WHEN I LOG into Twitter, I’m prompted with a question at the top of my feed. What’s happening? it asks, prompting me to compose a tweet, to provide a status update so I can catch my family and friends up on what’s going on in my life or even just share what I’m thinking at any given moment. Facebook asks a similar question: What’s on your mind, Wyndham?
This practice of keeping others abreast of the news in our lives, a practice shared by billions the world over, isn’t necessarily a new one, though the standard method of doing so has certainly shifted and evolved over the years. The tweet was preceded by the text message. Before that, we had to actually make phone calls (oh, the horror) to update others on our lives or share what was on our minds. And before the invention of the telephone allowed for the immediacy of a dialogue available to the masses, there were telegrams and the granddaddy of all long-distance communication: good old-fashioned letter writing.
Letter writing has become a bit of a lost art, due largely to the aforementioned advances in communication technology, though there have been more than a few headlines recently about the resurgence of the practice, and the corresponding uptick in pen pals, as a result of COVID-19. But back in the early 1900s, when snail mail was the standard form of communication, the easiest way to post (see what I did there?) a quick status update to your folks was to jot it down on a postcard, slap on a stamp and drop it in the mail.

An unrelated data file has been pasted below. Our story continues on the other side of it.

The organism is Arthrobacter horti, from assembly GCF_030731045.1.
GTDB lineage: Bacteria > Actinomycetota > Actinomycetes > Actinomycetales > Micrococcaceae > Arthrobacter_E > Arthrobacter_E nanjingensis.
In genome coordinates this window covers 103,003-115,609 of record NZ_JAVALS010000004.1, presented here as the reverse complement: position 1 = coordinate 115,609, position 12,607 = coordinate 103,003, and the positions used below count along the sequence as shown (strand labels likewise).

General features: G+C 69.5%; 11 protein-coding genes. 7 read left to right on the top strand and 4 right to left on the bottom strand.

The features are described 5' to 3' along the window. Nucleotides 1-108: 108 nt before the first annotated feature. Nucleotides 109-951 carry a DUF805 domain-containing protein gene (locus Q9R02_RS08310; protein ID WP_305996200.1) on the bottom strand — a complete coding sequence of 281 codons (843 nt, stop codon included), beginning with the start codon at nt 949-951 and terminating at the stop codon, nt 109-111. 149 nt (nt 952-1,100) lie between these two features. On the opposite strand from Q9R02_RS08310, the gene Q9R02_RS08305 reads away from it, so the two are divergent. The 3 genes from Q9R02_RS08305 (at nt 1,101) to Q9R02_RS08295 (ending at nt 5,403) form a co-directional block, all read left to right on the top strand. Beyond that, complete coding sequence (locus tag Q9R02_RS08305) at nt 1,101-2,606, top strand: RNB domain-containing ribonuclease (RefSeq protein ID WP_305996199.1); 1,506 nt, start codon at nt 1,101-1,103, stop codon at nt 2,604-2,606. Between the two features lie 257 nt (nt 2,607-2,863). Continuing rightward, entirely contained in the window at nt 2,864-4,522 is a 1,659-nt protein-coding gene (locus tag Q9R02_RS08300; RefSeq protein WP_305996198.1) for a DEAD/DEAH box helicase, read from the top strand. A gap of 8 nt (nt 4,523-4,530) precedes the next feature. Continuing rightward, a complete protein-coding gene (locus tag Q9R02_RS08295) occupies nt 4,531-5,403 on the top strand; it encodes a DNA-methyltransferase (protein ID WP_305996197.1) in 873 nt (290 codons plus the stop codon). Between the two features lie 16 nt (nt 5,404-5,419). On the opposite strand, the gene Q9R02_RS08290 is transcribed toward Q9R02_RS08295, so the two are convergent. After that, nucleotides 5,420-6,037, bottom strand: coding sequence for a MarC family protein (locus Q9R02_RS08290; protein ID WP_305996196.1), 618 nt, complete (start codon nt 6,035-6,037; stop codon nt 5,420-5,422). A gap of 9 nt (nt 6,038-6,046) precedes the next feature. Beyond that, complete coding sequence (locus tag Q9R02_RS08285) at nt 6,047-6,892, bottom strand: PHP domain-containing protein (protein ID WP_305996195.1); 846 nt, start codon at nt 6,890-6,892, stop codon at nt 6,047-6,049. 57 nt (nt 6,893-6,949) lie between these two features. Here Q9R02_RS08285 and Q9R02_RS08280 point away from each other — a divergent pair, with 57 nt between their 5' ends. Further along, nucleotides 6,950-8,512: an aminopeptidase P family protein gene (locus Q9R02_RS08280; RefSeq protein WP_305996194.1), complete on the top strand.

“There was no TV, no radio,” says author Ray Hanley. “Getting a postcard, it was a way to communicate with family and friends quickly. A lot of people saved them in photo albums, and they were valued by people, which is why, 110 years later, so many of them still exist.”
And if anyone knows postcards, it’s Ray Hanley. He’s been collecting and studying postcards since the early ’70s, with a personal collection now boasting some 35,000 vintage cards. He also literally wrote the book on Arkansas postcards with his brother Steven: Wish You Were Here: Arkansas Postcard Past 1900-1925, published by the University of Arkansas Press in 1997. And as if he needed more credibility, Ray has written the “Arkansas Postcard Past” column in the Arkansas Democrat-Gazette five days a week—for the past 34 years.
Initially, Ray was captivated by the images on the postcards he came across, the snapshots of a bygone time. But ultimately, his focus came to rest on the glimpses of daily life, not only reflected by the imagery, but of what people had scrawled on the reverse sides of the cards as well. The same kinds of scenes we get glimpses of through our friends’ social-media posts today—announcements about new houses, new babies, new jobs, birthday celebrations, academic accomplishments.
“I just landed a good job for the summer picking berries,” reads a note scrawled on a postcard from Judsonia in 1910. “I will be paid two cents per quart, and that means if I can pick fifty quarts, I will earn a dollar a day.”
On social media, we also often play witness to each other’s woes and pain: job loss, illness, financial misfortune. When looking through the messages found on early Arkansas postcards, it’s clear such woes have long been a harsh reality.